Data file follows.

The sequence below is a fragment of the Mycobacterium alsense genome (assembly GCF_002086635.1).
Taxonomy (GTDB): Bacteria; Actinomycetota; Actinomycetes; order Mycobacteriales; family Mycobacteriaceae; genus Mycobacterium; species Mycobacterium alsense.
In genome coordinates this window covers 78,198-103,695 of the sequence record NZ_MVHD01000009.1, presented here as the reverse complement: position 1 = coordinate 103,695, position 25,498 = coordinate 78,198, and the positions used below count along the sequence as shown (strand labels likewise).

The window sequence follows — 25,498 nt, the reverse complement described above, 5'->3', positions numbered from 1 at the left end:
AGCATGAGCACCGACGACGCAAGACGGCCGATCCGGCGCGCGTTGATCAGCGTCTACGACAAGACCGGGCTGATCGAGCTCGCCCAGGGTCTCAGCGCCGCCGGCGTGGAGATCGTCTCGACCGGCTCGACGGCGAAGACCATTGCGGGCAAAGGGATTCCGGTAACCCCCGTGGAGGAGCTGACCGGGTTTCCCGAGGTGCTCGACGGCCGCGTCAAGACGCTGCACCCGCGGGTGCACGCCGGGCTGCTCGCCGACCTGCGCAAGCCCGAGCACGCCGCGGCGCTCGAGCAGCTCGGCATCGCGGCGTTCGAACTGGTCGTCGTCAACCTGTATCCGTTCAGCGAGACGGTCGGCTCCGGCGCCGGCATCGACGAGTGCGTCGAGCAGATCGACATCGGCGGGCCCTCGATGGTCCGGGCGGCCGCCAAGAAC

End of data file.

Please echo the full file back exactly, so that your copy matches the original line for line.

The sequence below is a fragment of the Mycobacterium alsense genome (assembly GCF_002086635.1).
Taxonomy (GTDB): Bacteria; Actinomycetota; Actinomycetes; order Mycobacteriales; family Mycobacteriaceae; genus Mycobacterium; species Mycobacterium alsense.
In genome coordinates this window covers 78,198-103,695 of the sequence record NZ_MVHD01000009.1, presented here as the reverse complement: position 1 = coordinate 103,695, position 25,498 = coordinate 78,198, and the positions used below count along the sequence as shown (strand labels likewise).

The window sequence follows — 25,498 nt, the reverse complement described above, 5'->3', positions numbered from 1 at the left end:
AGCATGAGCACCGACGACGCAAGACGGCCGATCCGGCGCGCGTTGATCAGCGTCTACGACAAGACCGGGCTGATCGAGCTCGCCCAGGGTCTCAGCGCCGCCGGCGTGGAGATCGTCTCGACCGGCTCGACGGCGAAGACCATTGCGGGCAAAGGGATTCCGGTAACCCCCGTGGAGGAGCTGACCGGGTTTCCCGAGGTGCTCGACGGCCGCGTCAAGACGCTGCACCCGCGGGTGCACGCCGGGCTGCTCGCCGACCTGCGCAAGCCCGAGCACGCCGCGGCGCTCGAGCAGCTCGGCATCGCGGCGTTCGAACTGGTCGTCGTCAACCTGTATCCGTTCAGCGAGACGGTCGGCTCCGGCGCCGGCATCGACGAGTGCGTCGAGCAGATCGACATCGGCGGGCCCTCGATGGTCCGGGCGGCCGCCAAGAAC